Note: The hazard ratio is an estimate of the average time to diagnosis among workers in each industry/occupation group divided by that in all others during the study period. Hazard ratios above 1.00 indicate a greater risk of disease in a given group compared to all others. Estimates are adjusted for birth year and sex. The width of the 95% Confidence Interval (CI) is based on the number of cases in each group (more cases narrows the interval).

However, within these broad groups, certain jobs carried much higher risk. Insulators in construction trades were 2.4 times as likely to be diagnosed with lung cancer, while construction workers in excavating and paving occupations were 1.5 times as likely to be diagnosed. Similarly, workers in railway transport were 1.2 times as likely to be diagnosed with lung cancer and motor transport workers were 1.5 times as likely to be diagnosed.

In Canada, lung cancer is the leading cause of cancer death in men and women. It is mostly caused by smoking, and prevention efforts have largely focused on tobacco control. However, based on the Burden of Occupational Cancer Project, approximately 15% of lung cancers diagnosed in Canada each year are caused by exposure to known lung carcinogens in the workplace. Exposure to asbestos, crystalline silica, diesel engine exhaust, and metal fumes (i.e., chromium and nickel compounds in welding) are primarily responsible for occupational cases of lung cancer.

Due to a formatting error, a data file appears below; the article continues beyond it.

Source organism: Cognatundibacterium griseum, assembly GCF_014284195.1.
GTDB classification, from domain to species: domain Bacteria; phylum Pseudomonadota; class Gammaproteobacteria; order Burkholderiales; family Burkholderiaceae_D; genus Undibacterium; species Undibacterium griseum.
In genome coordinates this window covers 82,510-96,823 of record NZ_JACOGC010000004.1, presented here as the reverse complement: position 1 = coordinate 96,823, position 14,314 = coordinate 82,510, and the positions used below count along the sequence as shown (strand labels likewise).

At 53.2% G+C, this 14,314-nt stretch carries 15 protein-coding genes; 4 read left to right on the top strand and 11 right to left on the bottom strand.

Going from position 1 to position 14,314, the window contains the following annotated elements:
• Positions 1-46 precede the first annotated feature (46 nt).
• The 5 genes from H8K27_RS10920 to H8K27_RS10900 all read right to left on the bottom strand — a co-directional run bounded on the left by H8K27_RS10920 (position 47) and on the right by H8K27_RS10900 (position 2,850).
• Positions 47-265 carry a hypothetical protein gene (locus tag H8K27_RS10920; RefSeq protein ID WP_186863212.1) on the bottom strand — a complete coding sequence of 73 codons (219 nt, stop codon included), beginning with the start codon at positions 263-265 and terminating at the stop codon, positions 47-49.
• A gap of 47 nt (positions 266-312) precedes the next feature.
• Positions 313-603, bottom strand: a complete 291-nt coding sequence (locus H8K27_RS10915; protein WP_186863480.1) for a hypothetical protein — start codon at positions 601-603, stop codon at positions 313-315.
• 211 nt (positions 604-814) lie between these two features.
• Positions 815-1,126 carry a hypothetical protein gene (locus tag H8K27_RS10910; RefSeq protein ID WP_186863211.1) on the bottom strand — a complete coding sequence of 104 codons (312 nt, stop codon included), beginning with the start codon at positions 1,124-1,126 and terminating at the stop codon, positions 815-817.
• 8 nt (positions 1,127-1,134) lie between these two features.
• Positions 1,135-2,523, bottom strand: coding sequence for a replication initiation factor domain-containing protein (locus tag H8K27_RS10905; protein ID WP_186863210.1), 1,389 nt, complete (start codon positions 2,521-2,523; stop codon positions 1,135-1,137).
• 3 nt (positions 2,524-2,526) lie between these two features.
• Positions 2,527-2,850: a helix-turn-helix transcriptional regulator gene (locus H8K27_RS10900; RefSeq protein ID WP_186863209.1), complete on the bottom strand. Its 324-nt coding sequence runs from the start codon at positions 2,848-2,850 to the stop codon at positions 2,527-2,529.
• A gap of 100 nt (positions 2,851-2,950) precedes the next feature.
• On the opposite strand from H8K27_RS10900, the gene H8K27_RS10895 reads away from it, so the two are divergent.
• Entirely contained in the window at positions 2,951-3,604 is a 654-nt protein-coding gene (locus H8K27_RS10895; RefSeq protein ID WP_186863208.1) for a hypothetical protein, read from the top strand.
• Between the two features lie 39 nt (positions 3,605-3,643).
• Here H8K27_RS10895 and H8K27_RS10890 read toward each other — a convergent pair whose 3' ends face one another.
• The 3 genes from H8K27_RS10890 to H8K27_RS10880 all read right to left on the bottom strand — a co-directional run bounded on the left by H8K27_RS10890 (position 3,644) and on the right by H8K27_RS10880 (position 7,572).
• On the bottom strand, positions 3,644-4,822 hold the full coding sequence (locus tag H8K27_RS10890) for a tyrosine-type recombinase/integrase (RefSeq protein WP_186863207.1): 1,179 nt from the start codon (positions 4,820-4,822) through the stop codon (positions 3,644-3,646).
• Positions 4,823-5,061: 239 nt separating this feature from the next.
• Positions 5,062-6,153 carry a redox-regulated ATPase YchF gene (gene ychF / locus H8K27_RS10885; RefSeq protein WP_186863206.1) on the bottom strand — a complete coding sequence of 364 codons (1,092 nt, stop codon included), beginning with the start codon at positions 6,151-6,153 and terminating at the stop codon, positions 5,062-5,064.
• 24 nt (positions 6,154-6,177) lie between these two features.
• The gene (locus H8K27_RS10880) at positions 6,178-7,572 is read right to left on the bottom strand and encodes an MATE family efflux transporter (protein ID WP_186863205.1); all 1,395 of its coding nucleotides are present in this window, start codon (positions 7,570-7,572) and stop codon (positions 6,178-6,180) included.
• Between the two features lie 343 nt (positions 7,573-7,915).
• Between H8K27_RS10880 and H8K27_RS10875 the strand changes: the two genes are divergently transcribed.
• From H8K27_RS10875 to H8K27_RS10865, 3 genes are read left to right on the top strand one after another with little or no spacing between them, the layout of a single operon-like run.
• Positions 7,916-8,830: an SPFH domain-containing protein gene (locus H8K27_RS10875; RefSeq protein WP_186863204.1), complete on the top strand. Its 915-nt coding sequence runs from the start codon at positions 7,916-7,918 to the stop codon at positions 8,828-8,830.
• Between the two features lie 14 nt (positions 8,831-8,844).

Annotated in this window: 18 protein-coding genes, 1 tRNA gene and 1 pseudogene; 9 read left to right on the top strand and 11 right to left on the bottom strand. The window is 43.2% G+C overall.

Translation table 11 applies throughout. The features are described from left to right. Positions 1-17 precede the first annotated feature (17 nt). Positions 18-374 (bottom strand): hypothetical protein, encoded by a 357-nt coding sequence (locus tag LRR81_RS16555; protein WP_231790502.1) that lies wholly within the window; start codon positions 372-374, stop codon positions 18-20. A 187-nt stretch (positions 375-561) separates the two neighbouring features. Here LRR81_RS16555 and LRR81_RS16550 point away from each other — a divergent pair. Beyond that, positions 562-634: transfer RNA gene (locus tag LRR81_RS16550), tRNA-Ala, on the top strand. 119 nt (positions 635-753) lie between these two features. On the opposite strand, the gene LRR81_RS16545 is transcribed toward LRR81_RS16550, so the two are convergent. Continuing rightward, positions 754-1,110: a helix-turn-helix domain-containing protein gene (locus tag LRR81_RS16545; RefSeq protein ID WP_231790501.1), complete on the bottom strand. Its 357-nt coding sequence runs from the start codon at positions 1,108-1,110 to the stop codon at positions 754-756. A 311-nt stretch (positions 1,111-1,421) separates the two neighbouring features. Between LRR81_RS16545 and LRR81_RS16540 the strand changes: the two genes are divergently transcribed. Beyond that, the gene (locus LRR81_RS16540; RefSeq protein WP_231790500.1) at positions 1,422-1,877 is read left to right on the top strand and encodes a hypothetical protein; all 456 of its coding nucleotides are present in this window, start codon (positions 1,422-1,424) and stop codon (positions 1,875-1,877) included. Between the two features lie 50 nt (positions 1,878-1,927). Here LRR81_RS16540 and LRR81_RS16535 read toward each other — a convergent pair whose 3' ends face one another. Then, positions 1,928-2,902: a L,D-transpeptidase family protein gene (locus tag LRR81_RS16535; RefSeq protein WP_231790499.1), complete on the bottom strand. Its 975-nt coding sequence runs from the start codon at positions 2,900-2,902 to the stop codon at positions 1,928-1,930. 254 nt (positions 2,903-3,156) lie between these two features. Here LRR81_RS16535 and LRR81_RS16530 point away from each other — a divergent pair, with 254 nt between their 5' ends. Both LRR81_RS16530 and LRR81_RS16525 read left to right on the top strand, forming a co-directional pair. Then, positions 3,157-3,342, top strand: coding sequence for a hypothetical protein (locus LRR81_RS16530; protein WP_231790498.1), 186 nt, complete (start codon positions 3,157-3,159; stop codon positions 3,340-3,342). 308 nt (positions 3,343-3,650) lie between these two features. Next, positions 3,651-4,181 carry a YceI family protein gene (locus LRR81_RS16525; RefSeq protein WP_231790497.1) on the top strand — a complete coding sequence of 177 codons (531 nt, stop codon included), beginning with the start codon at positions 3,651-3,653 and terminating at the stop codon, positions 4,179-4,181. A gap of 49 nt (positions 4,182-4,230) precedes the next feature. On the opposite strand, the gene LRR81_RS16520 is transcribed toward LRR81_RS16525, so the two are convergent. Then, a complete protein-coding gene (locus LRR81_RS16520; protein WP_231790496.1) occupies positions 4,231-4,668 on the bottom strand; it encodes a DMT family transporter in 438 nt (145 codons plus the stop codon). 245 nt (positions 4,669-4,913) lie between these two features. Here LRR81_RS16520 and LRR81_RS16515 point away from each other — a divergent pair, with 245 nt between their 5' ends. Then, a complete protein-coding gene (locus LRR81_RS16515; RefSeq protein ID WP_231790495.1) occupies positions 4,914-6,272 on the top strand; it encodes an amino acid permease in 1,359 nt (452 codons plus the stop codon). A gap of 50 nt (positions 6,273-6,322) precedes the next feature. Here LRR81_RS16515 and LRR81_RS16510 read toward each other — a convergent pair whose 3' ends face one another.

Workers in construction trades may be exposed to a wide range of lung carcinogens, including diesel engine exhaust from equipment, silica in construction materials (e.g., concrete, cement and abrasives), and asbestos fibres in building materials. Many construction workers can be exposed to asbestos during renovation, repair, or demolition of older buildings. Coal-tar pitch is a known lung carcinogen used in some roofing and paving processes. Painting is also recognized as a high risk occupation for lung cancer, possibly due to various hazardous chemicals in paint pigments and resins.

Workers in the transport equipment operating sector may be exposed to high levels of diesel engine exhaust if they work in or around diesel-powered equipment. Work related to mining and quarrying has consistently shown increased lung cancer risk from a number of hazards, including crystalline silica, radon, asbestos, and diesel engine exhaust.

Unfortunately, little attention is paid to occupational exposures in primary care settings, where tobacco tends to be the most recognized risk factor for lung cancer. However, the ODSS shows elevations in lung cancer risk that cannot be explained by smoking patterns alone. Moreover, some workplace exposures can interact with tobacco smoking in the body to create an even greater cancer risk to workers. Therefore, policy-makers and clinicians must pay greater attention to occupational exposures among workers in hazardous industries to improve lung cancer prevention.

The Occupational Cancer Research Centre leads the ODSS project. The ODSS follows the cancer and chronic disease diagnoses of over 2 million workers in Ontario by combining workers’ compensation claims and several health data sources from the past 30 years. It compares disease rates to a large population of other workers in hazardous industries with similar socio-economic characteristics. More details on the ODSS and its key results are available on the project’s website: odsp-ocrc.ca.

References

  1. Labreche F, Kim J, Song C, et al. The current burden of cancer attributable to occupational exposures in Canada. Prev Med. 2019;122:128–39.